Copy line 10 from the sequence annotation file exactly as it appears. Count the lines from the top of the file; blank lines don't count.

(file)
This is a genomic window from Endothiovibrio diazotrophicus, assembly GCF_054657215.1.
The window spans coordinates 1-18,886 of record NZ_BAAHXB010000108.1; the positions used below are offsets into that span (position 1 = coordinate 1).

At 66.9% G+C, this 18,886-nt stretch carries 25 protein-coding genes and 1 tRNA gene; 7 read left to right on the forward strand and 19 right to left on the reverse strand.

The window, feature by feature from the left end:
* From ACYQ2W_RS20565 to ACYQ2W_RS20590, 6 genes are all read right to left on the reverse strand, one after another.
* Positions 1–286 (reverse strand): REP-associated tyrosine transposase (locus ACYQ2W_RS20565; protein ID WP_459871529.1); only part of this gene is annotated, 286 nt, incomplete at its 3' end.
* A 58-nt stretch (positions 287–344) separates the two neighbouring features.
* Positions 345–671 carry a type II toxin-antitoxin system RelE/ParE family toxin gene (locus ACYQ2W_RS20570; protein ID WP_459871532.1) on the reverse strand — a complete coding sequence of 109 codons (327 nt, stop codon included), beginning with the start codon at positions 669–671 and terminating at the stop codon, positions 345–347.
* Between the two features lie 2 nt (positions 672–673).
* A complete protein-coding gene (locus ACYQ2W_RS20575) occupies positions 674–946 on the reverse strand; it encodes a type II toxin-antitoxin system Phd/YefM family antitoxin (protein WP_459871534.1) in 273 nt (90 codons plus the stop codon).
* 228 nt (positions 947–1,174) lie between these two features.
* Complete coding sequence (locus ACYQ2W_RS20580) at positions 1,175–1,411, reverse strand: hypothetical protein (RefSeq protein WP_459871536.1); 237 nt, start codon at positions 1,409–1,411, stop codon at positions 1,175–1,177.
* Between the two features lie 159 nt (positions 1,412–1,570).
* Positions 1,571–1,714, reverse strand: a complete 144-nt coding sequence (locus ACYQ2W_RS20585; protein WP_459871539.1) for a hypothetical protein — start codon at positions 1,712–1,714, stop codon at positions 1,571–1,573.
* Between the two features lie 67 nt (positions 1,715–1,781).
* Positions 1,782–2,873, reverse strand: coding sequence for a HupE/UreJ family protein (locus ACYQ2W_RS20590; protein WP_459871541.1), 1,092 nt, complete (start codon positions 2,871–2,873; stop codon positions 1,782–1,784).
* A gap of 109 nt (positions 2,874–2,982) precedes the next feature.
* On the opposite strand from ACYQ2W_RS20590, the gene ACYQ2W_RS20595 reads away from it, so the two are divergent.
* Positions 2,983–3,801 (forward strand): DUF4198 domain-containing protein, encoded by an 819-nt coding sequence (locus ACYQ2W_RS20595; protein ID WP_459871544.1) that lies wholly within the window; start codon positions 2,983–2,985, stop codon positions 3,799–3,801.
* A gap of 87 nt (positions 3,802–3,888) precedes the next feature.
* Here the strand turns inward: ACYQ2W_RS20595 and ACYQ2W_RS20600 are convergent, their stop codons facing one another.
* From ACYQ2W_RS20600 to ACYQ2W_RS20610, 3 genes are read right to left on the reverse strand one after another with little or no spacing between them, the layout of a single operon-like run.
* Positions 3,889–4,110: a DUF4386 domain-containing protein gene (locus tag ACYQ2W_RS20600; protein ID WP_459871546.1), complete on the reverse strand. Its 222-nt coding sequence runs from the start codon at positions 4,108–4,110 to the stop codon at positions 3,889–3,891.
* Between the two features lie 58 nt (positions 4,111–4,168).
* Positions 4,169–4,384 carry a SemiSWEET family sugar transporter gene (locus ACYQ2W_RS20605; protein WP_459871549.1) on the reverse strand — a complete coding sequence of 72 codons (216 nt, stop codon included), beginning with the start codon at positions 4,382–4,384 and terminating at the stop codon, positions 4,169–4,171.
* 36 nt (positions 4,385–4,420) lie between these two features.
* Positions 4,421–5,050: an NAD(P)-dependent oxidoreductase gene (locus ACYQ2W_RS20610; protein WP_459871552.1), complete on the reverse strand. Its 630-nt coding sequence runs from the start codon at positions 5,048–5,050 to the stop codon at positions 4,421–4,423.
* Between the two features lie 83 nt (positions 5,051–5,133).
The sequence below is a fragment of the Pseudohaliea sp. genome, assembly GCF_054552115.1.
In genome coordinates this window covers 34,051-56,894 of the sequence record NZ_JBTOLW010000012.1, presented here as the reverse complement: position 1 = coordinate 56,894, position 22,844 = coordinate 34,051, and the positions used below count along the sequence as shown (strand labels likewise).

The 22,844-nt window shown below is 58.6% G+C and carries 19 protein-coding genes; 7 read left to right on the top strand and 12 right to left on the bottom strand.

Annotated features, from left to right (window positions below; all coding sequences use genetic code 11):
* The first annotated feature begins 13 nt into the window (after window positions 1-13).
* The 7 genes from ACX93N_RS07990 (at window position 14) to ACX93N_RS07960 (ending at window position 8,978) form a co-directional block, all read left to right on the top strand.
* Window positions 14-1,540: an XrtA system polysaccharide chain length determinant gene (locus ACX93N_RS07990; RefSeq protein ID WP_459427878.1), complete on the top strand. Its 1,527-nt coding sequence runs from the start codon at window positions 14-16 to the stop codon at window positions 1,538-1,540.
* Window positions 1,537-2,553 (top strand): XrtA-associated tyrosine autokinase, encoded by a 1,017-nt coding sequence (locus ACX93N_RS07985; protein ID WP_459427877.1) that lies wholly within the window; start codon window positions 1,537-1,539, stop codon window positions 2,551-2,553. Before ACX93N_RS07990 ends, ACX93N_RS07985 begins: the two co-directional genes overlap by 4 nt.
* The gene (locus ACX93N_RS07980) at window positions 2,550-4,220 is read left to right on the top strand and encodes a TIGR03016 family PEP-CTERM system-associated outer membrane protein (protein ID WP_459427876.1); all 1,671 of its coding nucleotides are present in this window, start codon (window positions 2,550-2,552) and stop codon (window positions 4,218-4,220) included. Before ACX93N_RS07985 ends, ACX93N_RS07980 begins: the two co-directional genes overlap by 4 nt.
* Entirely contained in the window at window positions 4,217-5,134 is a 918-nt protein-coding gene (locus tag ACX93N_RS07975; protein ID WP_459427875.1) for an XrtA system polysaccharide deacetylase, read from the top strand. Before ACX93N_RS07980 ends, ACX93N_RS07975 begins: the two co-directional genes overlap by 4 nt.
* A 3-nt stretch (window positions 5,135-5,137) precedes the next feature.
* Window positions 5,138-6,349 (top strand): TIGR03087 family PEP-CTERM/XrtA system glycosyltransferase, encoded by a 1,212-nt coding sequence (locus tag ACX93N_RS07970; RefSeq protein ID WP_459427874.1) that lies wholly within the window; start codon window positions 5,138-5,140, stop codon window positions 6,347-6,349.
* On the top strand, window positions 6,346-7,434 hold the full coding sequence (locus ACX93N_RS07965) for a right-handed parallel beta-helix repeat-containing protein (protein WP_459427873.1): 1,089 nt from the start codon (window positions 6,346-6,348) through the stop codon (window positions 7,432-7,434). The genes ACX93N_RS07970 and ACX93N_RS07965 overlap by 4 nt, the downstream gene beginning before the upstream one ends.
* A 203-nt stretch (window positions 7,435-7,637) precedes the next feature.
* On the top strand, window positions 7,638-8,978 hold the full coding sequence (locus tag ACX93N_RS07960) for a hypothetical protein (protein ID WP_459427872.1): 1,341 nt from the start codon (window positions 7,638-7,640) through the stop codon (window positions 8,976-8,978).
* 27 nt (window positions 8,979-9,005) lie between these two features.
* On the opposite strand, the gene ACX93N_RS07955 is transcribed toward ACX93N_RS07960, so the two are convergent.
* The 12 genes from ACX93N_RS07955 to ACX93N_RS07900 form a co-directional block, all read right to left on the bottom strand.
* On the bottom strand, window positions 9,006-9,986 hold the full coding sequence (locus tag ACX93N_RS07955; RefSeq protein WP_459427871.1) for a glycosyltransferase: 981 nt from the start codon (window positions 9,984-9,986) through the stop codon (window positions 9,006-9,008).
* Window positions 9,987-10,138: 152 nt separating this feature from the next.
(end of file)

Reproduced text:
* A complete protein-coding gene (locus ACYQ2W_RS20575) occupies positions 674–946 on the reverse strand; it encodes a type II toxin-antitoxin system Phd/YefM family antitoxin (protein WP_459871534.1) in 273 nt (90 codons plus the stop codon).